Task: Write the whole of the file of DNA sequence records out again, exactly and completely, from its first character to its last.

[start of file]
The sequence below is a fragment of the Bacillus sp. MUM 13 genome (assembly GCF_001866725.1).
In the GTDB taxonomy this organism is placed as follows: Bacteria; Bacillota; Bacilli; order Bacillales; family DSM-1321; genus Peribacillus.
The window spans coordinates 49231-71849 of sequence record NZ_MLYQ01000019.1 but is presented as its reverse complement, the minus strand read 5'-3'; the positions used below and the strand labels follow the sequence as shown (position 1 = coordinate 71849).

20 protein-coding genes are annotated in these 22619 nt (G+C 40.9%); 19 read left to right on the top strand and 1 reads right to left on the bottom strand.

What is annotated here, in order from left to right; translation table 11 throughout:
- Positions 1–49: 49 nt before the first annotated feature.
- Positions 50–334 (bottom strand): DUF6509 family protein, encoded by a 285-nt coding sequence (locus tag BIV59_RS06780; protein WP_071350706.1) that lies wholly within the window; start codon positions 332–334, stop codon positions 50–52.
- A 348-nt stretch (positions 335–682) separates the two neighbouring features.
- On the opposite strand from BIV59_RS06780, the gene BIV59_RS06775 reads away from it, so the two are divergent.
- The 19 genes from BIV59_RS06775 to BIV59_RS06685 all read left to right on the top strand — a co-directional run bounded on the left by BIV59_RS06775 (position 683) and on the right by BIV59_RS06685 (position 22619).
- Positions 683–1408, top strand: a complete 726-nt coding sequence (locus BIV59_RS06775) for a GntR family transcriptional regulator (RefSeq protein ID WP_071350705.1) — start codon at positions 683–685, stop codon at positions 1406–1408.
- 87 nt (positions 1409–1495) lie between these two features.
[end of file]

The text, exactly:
The sequence below is a fragment of the Bacillus sp. MUM 13 genome (assembly GCF_001866725.1).
In the GTDB taxonomy this organism is placed as follows: Bacteria; Bacillota; Bacilli; order Bacillales; family DSM-1321; genus Peribacillus.
The window spans coordinates 49231-71849 of sequence record NZ_MLYQ01000019.1 but is presented as its reverse complement, the minus strand read 5'-3'; the positions used below and the strand labels follow the sequence as shown (position 1 = coordinate 71849).

20 protein-coding genes are annotated in these 22619 nt (G+C 40.9%); 19 read left to right on the top strand and 1 reads right to left on the bottom strand.

What is annotated here, in order from left to right; translation table 11 throughout:
- Positions 1–49: 49 nt before the first annotated feature.
- Positions 50–334 (bottom strand): DUF6509 family protein, encoded by a 285-nt coding sequence (locus tag BIV59_RS06780; protein WP_071350706.1) that lies wholly within the window; start codon positions 332–334, stop codon positions 50–52.
- A 348-nt stretch (positions 335–682) separates the two neighbouring features.
- On the opposite strand from BIV59_RS06780, the gene BIV59_RS06775 reads away from it, so the two are divergent.
- The 19 genes from BIV59_RS06775 to BIV59_RS06685 all read left to right on the top strand — a co-directional run bounded on the left by BIV59_RS06775 (position 683) and on the right by BIV59_RS06685 (position 22619).
- Positions 683–1408, top strand: a complete 726-nt coding sequence (locus BIV59_RS06775) for a GntR family transcriptional regulator (RefSeq protein ID WP_071350705.1) — start codon at positions 683–685, stop codon at positions 1406–1408.
- 87 nt (positions 1409–1495) lie between these two features.